Lastly it's nice to see that once again the STL11000M has
proven itself
capable
of taking narrowband images that rival those taken with
much larger scopes
and
those cameras with supposedly much higher QE's and deeper wells!

-Ray
**************************************
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Re: New images with the 140EDF refractor

Richard Crisp
 

it isn't that you will not get good results with a shallow well camera with low dynamic range and poor qe, but you will get better results faster with one that doesn't have those disadvantages; especially so if you are in a less than optimal sky.

the thing that originally excited me about tricolor emission line images were the beautiful hubble nebular images. I liked them when I first saw them many years ago and they still provide inspiration for me.

Stars are OK, but that's not what captures my imagination.



ayiomamitis <ayiomami@...> wrote:
--- In ap-gto@..., "Ray Gralak" <rgr@...> wrote:

Hi Roland,

I'm not a big fan of False-color (e.g. narrowband) images because
almost by

<snip>


Lastly it's nice to see that once again the STL11000M has proven
itself capable
of taking narrowband images that rival those taken with much larger
scopes and
those cameras with supposedly much higher QE's and deeper wells!
I like this comment in particular!

I often ask myself how much I am depriving myself with my (older)
ST-2000XM and then I see such work and results using 140mm of aperture
and a camera (STL-11000XM) which has a similar QE to my ST-2000XM. In
fact, the M17 has 80 minutes total time.

Very encouraging results!

Anthony.


-Ray

-----Original Message-----
From: ap-gto@... [mailto:ap-gto@...]
On Behalf Of chris1011@...
Sent: Tuesday, August 07, 2007 4:26 PM
To: ap-ug@...
Cc: ap-gto@...
Subject: [ap-gto] New images with the 140EDF refractor

Hi folks,

I have posted some new images I took recently with the first
of the 140
refractors on Robert Provin's website, NGC6888 and M17:
http://geogdata.csun.edu/~voltaire/roland/
<http://geogdata.csun.edu/~voltaire/roland/>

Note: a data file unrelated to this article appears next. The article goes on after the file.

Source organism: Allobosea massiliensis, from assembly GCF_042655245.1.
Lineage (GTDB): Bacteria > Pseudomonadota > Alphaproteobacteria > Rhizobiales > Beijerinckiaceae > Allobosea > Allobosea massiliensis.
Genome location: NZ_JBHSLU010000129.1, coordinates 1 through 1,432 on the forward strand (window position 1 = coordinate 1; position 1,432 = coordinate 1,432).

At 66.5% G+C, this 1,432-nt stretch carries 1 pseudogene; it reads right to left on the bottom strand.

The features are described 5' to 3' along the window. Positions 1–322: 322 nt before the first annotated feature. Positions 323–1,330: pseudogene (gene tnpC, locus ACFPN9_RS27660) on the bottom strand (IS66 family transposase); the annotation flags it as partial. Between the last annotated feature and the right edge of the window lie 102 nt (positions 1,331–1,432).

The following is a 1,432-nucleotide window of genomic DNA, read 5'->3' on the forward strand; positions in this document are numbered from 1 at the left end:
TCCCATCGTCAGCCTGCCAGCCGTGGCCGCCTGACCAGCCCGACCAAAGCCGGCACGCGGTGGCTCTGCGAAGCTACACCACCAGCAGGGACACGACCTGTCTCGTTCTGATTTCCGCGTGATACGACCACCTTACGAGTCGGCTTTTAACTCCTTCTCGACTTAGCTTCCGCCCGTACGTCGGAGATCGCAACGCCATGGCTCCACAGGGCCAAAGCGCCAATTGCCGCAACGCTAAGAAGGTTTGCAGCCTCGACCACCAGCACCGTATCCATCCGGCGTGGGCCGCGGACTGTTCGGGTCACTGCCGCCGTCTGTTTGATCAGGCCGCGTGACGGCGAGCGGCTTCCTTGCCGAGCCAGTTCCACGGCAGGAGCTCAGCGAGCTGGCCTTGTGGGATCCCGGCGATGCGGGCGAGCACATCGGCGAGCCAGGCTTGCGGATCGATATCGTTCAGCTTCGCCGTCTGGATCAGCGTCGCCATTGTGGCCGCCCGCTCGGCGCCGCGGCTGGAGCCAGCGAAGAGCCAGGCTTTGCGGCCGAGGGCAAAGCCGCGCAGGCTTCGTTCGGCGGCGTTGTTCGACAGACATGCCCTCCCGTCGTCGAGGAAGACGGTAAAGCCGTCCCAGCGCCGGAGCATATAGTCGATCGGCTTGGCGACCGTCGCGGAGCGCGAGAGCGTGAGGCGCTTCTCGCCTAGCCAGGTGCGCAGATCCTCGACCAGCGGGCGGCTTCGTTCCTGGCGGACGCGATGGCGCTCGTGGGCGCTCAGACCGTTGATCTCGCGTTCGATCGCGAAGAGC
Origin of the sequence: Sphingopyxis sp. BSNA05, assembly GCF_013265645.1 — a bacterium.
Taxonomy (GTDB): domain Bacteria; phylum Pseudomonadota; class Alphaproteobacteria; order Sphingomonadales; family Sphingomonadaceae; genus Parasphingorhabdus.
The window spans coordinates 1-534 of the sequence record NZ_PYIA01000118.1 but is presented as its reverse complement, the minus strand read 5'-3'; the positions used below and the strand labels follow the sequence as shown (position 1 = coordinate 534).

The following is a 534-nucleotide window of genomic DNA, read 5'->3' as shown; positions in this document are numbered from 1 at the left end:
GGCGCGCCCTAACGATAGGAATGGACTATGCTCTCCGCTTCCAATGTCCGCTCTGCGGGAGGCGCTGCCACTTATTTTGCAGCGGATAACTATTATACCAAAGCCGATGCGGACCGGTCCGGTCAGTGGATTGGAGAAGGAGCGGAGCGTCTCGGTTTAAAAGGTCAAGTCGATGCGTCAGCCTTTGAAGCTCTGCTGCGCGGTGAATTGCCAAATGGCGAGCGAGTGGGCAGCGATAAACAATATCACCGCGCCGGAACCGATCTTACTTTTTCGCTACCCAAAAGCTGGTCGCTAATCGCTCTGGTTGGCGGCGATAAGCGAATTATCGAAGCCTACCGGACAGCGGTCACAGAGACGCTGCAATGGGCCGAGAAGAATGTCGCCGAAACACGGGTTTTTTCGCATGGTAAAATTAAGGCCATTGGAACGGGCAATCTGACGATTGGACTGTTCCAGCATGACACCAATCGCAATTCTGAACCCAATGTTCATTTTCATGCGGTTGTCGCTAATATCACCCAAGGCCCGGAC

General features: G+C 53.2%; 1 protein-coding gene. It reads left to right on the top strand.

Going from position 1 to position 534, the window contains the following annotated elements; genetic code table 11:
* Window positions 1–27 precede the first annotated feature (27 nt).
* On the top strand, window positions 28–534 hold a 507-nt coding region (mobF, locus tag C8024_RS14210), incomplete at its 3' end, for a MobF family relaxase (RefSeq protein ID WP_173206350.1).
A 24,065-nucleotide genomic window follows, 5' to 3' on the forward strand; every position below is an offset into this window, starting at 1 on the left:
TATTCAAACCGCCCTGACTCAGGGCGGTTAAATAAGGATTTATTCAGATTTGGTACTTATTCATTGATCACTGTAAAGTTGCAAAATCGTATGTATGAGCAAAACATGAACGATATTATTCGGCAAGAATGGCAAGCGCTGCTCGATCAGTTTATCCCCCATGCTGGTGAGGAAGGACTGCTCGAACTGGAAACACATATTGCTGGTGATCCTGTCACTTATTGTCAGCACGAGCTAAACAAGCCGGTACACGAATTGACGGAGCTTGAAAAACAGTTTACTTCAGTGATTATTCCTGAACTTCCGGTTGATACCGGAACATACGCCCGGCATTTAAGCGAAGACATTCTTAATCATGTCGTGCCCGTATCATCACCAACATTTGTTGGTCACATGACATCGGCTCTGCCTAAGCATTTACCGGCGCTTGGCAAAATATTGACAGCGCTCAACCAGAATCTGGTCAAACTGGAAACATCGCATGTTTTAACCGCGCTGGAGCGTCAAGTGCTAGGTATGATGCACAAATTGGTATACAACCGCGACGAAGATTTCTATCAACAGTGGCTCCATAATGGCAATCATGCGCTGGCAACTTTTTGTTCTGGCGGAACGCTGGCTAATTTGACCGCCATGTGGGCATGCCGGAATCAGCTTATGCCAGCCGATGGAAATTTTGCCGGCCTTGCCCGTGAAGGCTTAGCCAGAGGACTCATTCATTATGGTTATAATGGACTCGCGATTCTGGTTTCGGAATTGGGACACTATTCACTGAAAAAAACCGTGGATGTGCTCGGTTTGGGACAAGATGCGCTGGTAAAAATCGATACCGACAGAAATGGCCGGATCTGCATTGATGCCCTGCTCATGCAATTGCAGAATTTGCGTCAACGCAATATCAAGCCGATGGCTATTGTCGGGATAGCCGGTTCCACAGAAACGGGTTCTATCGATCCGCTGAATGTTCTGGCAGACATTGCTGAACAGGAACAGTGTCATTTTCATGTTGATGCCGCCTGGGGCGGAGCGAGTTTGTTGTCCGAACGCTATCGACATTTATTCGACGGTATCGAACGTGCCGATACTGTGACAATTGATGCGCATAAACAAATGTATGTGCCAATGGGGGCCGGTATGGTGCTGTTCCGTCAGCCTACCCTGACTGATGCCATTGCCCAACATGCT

Be sure to check out the closeups of each image. They are
narrow band images
since my observatory has been severely affected by light
pollution from
several new giant strip malls just down the road.

Rolando

**************************************
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Re: Polar Alignment

Roland Christen
 

In a message dated 8/8/2007 2:21:56 PM Central Daylight Time,
cluster@... writes:


Is there somewhere that tells how to use this feature since it did
not work.
For some star combinations this alignment will not work, so don't use it. In
fact, I am thinking of eliminating this procedure since it gives people
trouble to use it.

Rolando


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Re: Mount does not stop

Roland Christen
 

In a message dated 8/8/2007 2:14:01 PM Central Daylight Time,
cluster@... writes:


When I use the keypad, sometimes the mount will continue to slew so I
have to press stop.
Your voltage supply is too low for the slew speed that you have chosen. That
means that the motors are not getting enough voltage to achieve the chosen
slew speed. Therefore the motors will fall behind the commanded position and are
trying to make up for the position shortfall at the end after you have let go
of the buttons.

Do one of two things: either get a 15 volt supply that can deliver the
current necessary for the 1200x slew speed or turn your max slew speed down to a
lower value (600x for heavy loads).

Rolando


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Re: New images with the 140EDF refractor

ayiomamitis
 

--- In ap-gto@..., chris1011@... wrote:

In a message dated 8/8/2007 3:55:45 AM Central Daylight Time,
eraeburn@... writes:


So which mount was it that facilitated your capturing these beautiful
images?

-ER
The 140EDF is mounted on the Mach1 and Eagle pier.
My Mach1GTO cleared customs and will be in my hands this Friday. Yes!!!!

Anthony.


Rolando


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Re: New images with the 140EDF refractor

ayiomamitis
 

--- In ap-gto@..., chris1011@... wrote:

In a message dated 8/7/2007 8:33:01 PM Central Daylight Time,
rdcrisp@... writes:


were the filters you used the baader planetarium narrowbands?
Rolando,

Yes. Part of this experiment was to see how well they work here
under my
conditions of light pollution. The 7nm bandwidth certainly cuts out
99.9% of the
bad light and allows fairly deep reach into the sky.
I have a sneaky suspicion that you also have very good seeing. Have
you sat down to estimate some kind of FWHM for your location on a
typical evening?

Anthony.


Rolando


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Re: Mount does not stop

Kent Kirkley
 

In a message dated 8/8/07 2:13:12 PM, cluster@... writes:


When I use the keypad, sometimes the mount will continue to slew so I
have to press stop.  I thought it was the key pad but PulseGuide did
the same thing without the keypad.   Someone told me it was in the
controler box.   So far I have not seen this using the Sky or CCD
Commander.  Anyway thoughts ?

Dean
Dean:
You say 'the mount will continue to slew'.
Are you saying the mount is running away at high speed?
If this is the case, I'm betting you have a power supply problem.